I love talking about things that are uncomfortable and challenging,” says Te Tuhiwhakaura Wallace-Ihakara, an intern at Te Ara Ahunga Ora Retirement Commission.
A third year University of Auckland student, Te Tuhi is passionate about creating authentic content that connects with Māori, and she’s not scared of changing things up.
She started her internship at Te Ara Ahunga Ora in January 2023 and has since been exploring new ways to involve young people in the organisation’s work to improve New Zealanders’ financial wellbeing.
"I’ve loved working across the marketing and Māori development departments, looking for new ideas for how we can involve rangatahi and be more tikanga oriented. It’s been challenging in the best way,” she says.
Te Tuhi is currently working towards a conjoint degree in Journalism and Māori Studies. Her work as part of the Tuputoa internship programme has helped her to translate this learning into practice, developing strategies and content to get young New Zealanders thinking about money.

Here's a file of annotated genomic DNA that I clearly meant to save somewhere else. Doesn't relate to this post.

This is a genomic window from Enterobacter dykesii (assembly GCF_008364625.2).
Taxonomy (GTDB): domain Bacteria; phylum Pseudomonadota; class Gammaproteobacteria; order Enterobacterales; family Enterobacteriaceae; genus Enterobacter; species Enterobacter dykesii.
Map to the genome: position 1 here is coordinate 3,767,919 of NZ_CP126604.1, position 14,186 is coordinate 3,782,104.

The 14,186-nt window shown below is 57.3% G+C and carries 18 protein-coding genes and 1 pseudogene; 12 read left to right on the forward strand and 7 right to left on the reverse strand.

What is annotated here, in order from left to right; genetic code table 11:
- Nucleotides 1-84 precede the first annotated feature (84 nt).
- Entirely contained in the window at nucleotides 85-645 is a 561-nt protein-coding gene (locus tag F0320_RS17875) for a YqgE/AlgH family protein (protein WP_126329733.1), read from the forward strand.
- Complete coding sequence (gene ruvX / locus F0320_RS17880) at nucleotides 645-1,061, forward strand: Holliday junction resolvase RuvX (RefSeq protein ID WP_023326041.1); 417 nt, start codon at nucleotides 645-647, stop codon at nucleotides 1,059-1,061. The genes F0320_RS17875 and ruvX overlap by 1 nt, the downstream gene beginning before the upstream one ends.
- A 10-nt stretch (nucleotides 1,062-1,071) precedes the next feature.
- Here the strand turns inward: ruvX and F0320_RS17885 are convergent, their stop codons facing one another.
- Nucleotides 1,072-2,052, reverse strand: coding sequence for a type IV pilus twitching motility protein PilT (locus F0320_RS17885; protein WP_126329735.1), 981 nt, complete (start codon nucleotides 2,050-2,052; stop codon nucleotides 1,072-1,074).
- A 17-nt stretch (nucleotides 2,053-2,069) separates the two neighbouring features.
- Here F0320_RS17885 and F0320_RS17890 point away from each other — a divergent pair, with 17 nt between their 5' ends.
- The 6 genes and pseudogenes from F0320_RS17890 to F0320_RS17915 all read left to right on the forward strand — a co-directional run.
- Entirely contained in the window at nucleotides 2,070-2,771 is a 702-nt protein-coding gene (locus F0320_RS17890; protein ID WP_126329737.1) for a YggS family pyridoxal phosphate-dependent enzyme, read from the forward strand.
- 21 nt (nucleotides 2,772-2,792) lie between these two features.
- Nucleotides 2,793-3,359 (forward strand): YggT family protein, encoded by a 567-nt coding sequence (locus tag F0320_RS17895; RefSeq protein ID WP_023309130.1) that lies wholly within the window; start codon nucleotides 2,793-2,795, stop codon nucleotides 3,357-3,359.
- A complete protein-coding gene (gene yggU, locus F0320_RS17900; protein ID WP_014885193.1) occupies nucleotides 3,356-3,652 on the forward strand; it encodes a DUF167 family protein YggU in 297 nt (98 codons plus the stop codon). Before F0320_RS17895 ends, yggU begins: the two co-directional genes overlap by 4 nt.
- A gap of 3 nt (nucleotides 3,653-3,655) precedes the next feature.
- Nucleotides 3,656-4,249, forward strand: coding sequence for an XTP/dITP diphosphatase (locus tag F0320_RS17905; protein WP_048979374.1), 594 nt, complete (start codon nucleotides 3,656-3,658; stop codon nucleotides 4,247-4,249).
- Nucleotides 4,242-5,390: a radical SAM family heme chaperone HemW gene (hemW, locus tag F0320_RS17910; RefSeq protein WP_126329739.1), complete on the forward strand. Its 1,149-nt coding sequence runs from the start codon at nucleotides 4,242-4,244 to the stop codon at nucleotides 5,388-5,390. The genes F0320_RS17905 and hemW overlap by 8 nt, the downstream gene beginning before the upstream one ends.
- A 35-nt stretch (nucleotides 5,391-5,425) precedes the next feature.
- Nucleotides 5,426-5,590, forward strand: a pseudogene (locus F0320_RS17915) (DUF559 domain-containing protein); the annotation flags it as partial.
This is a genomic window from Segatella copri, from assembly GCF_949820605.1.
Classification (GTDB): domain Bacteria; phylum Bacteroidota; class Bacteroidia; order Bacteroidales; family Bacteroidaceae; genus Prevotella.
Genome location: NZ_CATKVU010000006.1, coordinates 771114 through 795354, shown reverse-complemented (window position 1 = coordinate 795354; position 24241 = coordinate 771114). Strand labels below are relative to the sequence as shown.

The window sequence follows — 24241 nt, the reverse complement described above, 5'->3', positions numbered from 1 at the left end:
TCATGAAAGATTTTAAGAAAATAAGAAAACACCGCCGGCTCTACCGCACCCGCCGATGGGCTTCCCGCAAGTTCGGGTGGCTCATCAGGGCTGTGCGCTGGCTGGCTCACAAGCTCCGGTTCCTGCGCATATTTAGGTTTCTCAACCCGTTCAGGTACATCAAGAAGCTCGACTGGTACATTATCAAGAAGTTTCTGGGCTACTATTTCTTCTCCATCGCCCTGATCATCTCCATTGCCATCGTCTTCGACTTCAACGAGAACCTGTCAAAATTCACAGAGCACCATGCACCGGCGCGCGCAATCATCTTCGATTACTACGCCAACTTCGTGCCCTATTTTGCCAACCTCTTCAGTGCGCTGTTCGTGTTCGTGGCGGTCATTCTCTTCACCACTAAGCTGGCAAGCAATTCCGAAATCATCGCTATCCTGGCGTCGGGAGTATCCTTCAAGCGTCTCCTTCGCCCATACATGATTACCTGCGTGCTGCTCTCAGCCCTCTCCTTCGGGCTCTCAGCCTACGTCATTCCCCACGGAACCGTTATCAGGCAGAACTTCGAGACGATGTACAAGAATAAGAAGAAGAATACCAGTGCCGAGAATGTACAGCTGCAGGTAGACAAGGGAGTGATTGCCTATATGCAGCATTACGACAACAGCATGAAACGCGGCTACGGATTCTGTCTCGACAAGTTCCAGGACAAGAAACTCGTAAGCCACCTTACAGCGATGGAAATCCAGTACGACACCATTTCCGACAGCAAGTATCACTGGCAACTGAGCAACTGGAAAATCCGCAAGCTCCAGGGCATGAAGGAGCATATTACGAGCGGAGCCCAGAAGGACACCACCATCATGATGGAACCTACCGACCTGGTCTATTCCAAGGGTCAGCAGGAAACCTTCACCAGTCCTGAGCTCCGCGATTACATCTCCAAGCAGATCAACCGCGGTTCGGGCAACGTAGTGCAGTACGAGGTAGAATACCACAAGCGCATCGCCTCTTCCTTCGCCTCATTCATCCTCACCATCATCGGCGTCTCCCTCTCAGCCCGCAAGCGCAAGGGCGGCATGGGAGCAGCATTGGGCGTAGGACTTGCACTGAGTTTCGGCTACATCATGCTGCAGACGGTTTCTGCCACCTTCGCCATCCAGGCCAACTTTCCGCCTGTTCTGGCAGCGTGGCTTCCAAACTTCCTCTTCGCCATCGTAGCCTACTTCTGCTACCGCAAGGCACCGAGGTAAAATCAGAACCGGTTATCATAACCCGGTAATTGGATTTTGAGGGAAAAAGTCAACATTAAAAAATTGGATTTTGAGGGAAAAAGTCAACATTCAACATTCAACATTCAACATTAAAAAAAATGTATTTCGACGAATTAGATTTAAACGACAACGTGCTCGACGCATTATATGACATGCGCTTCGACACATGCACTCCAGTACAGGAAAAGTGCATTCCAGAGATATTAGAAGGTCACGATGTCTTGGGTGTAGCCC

"I’ve done a lot of things that many university students don’t get to do until they finish studying, so it’s been a great experience. The environment has been really welcoming,” she says.
She hopes to go on to pursue a career in media and communications, where she can produce content that is embedded in te ao Māori. She’d also like a shot at an international journalism career, where again she sees te ao Māori as always being forefront.
“My family live on a marae, so tikanga and te ao Māori has always influenced me. Anything I do, I do with this front of mind. Knowing where I come from has kept me so grounded,” she says.
Te Tuhi feels lucky to have grown up immersed in Māori culture, attending Kōhanga Reo and kura kaupapa Māori, meaning university was her first experience in a mainstream western education system.
“I’ve never had to fight to be Māori or second guess myself. It’s helped me in so many ways. I’ve never had to learn te reo. I feel so strong in who I am and where I come from.”
Te Ara Ahunga Ora Kaihautu Erin Thompson, Te Tuhi’s manager during the internship, has been impressed by the intern’s work ethic and contribution to the organisation.
“Te Tuhi arrived with the strength of her tuakiri (identity), her whakapapa (genealogy) and her deep understanding of te ao Māori. We have truly valued working alongside Te Tuhi during her internship and the great contributions she has made. She is a determined, dedicated wahine Māori who, I have no doubt, will do great things in the future.”